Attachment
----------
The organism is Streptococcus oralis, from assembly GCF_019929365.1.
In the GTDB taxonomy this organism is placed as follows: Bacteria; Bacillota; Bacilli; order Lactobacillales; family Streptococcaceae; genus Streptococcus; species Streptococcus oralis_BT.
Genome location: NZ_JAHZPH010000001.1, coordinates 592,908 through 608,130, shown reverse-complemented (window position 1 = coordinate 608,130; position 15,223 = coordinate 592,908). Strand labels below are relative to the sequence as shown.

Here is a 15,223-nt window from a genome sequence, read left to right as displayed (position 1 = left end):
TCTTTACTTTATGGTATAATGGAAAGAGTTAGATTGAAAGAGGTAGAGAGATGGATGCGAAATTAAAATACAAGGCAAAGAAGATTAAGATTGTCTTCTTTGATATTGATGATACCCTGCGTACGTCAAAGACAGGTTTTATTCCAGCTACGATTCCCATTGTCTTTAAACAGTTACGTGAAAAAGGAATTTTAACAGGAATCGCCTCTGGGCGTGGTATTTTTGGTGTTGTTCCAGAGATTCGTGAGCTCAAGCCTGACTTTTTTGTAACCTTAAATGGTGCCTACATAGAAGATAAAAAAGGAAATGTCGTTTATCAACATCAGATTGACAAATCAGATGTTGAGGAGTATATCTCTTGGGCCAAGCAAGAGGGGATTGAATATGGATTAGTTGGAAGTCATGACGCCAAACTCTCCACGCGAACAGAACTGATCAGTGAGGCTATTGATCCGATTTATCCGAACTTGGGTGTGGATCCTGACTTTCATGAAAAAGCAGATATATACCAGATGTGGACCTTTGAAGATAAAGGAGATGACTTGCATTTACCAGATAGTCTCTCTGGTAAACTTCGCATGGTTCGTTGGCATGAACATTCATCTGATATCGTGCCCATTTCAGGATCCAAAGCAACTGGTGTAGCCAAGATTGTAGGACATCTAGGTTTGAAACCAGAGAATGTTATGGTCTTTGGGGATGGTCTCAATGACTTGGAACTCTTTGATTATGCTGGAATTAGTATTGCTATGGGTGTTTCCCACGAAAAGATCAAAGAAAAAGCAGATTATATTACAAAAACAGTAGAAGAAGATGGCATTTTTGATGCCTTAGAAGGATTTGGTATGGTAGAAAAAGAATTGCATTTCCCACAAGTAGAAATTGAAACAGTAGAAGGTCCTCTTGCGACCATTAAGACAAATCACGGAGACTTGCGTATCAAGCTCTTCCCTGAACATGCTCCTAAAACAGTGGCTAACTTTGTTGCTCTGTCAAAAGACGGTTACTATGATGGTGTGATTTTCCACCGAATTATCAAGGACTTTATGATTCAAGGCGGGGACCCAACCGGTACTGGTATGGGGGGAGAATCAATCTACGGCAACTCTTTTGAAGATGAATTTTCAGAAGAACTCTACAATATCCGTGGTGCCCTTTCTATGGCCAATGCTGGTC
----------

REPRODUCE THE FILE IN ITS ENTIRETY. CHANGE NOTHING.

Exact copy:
The organism is Streptococcus oralis, from assembly GCF_019929365.1.
In the GTDB taxonomy this organism is placed as follows: Bacteria; Bacillota; Bacilli; order Lactobacillales; family Streptococcaceae; genus Streptococcus; species Streptococcus oralis_BT.
Genome location: NZ_JAHZPH010000001.1, coordinates 592,908 through 608,130, shown reverse-complemented (window position 1 = coordinate 608,130; position 15,223 = coordinate 592,908). Strand labels below are relative to the sequence as shown.

Here is a 15,223-nt window from a genome sequence, read left to right as displayed (position 1 = left end):
TCTTTACTTTATGGTATAATGGAAAGAGTTAGATTGAAAGAGGTAGAGAGATGGATGCGAAATTAAAATACAAGGCAAAGAAGATTAAGATTGTCTTCTTTGATATTGATGATACCCTGCGTACGTCAAAGACAGGTTTTATTCCAGCTACGATTCCCATTGTCTTTAAACAGTTACGTGAAAAAGGAATTTTAACAGGAATCGCCTCTGGGCGTGGTATTTTTGGTGTTGTTCCAGAGATTCGTGAGCTCAAGCCTGACTTTTTTGTAACCTTAAATGGTGCCTACATAGAAGATAAAAAAGGAAATGTCGTTTATCAACATCAGATTGACAAATCAGATGTTGAGGAGTATATCTCTTGGGCCAAGCAAGAGGGGATTGAATATGGATTAGTTGGAAGTCATGACGCCAAACTCTCCACGCGAACAGAACTGATCAGTGAGGCTATTGATCCGATTTATCCGAACTTGGGTGTGGATCCTGACTTTCATGAAAAAGCAGATATATACCAGATGTGGACCTTTGAAGATAAAGGAGATGACTTGCATTTACCAGATAGTCTCTCTGGTAAACTTCGCATGGTTCGTTGGCATGAACATTCATCTGATATCGTGCCCATTTCAGGATCCAAAGCAACTGGTGTAGCCAAGATTGTAGGACATCTAGGTTTGAAACCAGAGAATGTTATGGTCTTTGGGGATGGTCTCAATGACTTGGAACTCTTTGATTATGCTGGAATTAGTATTGCTATGGGTGTTTCCCACGAAAAGATCAAAGAAAAAGCAGATTATATTACAAAAACAGTAGAAGAAGATGGCATTTTTGATGCCTTAGAAGGATTTGGTATGGTAGAAAAAGAATTGCATTTCCCACAAGTAGAAATTGAAACAGTAGAAGGTCCTCTTGCGACCATTAAGACAAATCACGGAGACTTGCGTATCAAGCTCTTCCCTGAACATGCTCCTAAAACAGTGGCTAACTTTGTTGCTCTGTCAAAAGACGGTTACTATGATGGTGTGATTTTCCACCGAATTATCAAGGACTTTATGATTCAAGGCGGGGACCCAACCGGTACTGGTATGGGGGGAGAATCAATCTACGGCAACTCTTTTGAAGATGAATTTTCAGAAGAACTCTACAATATCCGTGGTGCCCTTTCTATGGCCAATGCTGGTC